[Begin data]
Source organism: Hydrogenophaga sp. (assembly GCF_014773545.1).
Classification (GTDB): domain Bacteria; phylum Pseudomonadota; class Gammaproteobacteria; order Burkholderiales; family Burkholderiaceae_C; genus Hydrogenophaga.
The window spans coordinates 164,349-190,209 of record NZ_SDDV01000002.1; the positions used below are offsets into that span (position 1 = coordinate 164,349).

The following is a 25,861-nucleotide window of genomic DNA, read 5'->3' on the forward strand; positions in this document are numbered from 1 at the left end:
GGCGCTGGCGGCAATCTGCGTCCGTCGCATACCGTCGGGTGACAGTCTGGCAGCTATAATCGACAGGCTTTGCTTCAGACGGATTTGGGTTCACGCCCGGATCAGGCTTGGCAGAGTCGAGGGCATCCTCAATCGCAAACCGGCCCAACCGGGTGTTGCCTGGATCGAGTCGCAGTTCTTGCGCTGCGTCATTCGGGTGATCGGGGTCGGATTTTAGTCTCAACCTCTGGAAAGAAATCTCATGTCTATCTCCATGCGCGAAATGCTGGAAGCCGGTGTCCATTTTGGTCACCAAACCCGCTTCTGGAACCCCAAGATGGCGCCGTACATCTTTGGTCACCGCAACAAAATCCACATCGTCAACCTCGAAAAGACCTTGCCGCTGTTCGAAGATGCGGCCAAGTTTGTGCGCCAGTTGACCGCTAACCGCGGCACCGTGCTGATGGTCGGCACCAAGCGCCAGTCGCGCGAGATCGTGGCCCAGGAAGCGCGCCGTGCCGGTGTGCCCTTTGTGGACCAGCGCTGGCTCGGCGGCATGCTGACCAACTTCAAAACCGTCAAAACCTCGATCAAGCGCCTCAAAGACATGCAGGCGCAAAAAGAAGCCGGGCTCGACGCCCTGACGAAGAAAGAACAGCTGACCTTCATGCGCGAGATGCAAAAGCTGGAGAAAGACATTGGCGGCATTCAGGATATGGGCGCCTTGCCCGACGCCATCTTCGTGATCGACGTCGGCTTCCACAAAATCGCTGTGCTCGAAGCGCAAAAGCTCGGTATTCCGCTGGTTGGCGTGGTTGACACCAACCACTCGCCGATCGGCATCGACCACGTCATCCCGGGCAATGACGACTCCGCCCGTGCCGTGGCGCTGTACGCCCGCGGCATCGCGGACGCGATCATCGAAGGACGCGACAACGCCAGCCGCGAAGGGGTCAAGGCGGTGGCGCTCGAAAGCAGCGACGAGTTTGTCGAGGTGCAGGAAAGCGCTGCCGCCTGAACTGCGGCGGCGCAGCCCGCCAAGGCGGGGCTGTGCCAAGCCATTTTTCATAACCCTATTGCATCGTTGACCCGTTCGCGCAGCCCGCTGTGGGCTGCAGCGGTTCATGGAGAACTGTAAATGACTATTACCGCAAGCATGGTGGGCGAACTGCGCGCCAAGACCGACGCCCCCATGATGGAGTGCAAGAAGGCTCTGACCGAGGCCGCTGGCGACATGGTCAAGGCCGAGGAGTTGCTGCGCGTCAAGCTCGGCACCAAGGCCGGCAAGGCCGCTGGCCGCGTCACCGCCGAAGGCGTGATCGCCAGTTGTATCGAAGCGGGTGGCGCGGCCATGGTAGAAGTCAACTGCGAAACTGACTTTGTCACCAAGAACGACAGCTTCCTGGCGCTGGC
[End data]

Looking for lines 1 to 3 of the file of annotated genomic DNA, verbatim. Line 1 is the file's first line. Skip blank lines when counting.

Source organism: Hydrogenophaga sp. (assembly GCF_014773545.1).
Classification (GTDB): domain Bacteria; phylum Pseudomonadota; class Gammaproteobacteria; order Burkholderiales; family Burkholderiaceae_C; genus Hydrogenophaga.
The window spans coordinates 164,349-190,209 of record NZ_SDDV01000002.1; the positions used below are offsets into that span (position 1 = coordinate 164,349).